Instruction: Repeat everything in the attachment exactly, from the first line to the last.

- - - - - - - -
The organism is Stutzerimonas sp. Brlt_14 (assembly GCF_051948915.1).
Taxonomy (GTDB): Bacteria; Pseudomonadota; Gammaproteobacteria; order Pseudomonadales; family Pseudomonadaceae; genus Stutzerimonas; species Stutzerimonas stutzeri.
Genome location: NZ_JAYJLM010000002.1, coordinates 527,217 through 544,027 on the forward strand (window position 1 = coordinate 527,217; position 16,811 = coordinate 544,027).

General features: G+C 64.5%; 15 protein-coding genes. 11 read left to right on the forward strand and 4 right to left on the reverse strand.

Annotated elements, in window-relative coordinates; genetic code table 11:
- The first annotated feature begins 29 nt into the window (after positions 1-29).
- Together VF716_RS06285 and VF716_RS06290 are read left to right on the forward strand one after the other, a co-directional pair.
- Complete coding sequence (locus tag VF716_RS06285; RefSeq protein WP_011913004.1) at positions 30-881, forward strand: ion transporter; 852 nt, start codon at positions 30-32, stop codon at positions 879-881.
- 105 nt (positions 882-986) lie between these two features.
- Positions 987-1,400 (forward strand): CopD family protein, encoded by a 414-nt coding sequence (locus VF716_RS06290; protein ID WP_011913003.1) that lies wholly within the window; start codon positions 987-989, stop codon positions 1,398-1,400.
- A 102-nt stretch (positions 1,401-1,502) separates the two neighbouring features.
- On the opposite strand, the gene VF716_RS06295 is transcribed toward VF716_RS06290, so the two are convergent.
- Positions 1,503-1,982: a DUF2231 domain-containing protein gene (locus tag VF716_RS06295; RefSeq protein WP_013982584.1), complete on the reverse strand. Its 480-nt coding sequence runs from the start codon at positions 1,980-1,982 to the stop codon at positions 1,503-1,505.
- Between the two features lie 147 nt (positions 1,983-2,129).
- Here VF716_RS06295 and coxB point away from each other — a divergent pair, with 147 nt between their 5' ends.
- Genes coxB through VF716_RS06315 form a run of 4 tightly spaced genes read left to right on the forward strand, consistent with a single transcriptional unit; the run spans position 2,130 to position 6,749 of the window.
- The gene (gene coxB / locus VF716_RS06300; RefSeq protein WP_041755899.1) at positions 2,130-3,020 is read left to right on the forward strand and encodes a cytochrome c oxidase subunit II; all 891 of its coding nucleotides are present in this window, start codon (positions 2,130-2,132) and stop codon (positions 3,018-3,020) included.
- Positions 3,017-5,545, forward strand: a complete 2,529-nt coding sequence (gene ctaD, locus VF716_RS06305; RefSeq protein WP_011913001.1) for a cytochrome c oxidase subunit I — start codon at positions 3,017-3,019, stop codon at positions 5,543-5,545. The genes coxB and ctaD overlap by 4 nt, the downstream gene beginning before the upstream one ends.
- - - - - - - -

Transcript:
The organism is Stutzerimonas sp. Brlt_14 (assembly GCF_051948915.1).
Taxonomy (GTDB): Bacteria; Pseudomonadota; Gammaproteobacteria; order Pseudomonadales; family Pseudomonadaceae; genus Stutzerimonas; species Stutzerimonas stutzeri.
Genome location: NZ_JAYJLM010000002.1, coordinates 527,217 through 544,027 on the forward strand (window position 1 = coordinate 527,217; position 16,811 = coordinate 544,027).

General features: G+C 64.5%; 15 protein-coding genes. 11 read left to right on the forward strand and 4 right to left on the reverse strand.

Annotated elements, in window-relative coordinates; genetic code table 11:
- The first annotated feature begins 29 nt into the window (after positions 1-29).
- Together VF716_RS06285 and VF716_RS06290 are read left to right on the forward strand one after the other, a co-directional pair.
- Complete coding sequence (locus tag VF716_RS06285; RefSeq protein WP_011913004.1) at positions 30-881, forward strand: ion transporter; 852 nt, start codon at positions 30-32, stop codon at positions 879-881.
- 105 nt (positions 882-986) lie between these two features.
- Positions 987-1,400 (forward strand): CopD family protein, encoded by a 414-nt coding sequence (locus VF716_RS06290; protein ID WP_011913003.1) that lies wholly within the window; start codon positions 987-989, stop codon positions 1,398-1,400.
- A 102-nt stretch (positions 1,401-1,502) separates the two neighbouring features.
- On the opposite strand, the gene VF716_RS06295 is transcribed toward VF716_RS06290, so the two are convergent.
- Positions 1,503-1,982: a DUF2231 domain-containing protein gene (locus tag VF716_RS06295; RefSeq protein WP_013982584.1), complete on the reverse strand. Its 480-nt coding sequence runs from the start codon at positions 1,980-1,982 to the stop codon at positions 1,503-1,505.
- Between the two features lie 147 nt (positions 1,983-2,129).
- Here VF716_RS06295 and coxB point away from each other — a divergent pair, with 147 nt between their 5' ends.
- Genes coxB through VF716_RS06315 form a run of 4 tightly spaced genes read left to right on the forward strand, consistent with a single transcriptional unit; the run spans position 2,130 to position 6,749 of the window.
- The gene (gene coxB / locus VF716_RS06300; RefSeq protein WP_041755899.1) at positions 2,130-3,020 is read left to right on the forward strand and encodes a cytochrome c oxidase subunit II; all 891 of its coding nucleotides are present in this window, start codon (positions 2,130-2,132) and stop codon (positions 3,018-3,020) included.
- Positions 3,017-5,545, forward strand: a complete 2,529-nt coding sequence (gene ctaD, locus VF716_RS06305; RefSeq protein WP_011913001.1) for a cytochrome c oxidase subunit I — start codon at positions 3,017-3,019, stop codon at positions 5,543-5,545. The genes coxB and ctaD overlap by 4 nt, the downstream gene beginning before the upstream one ends.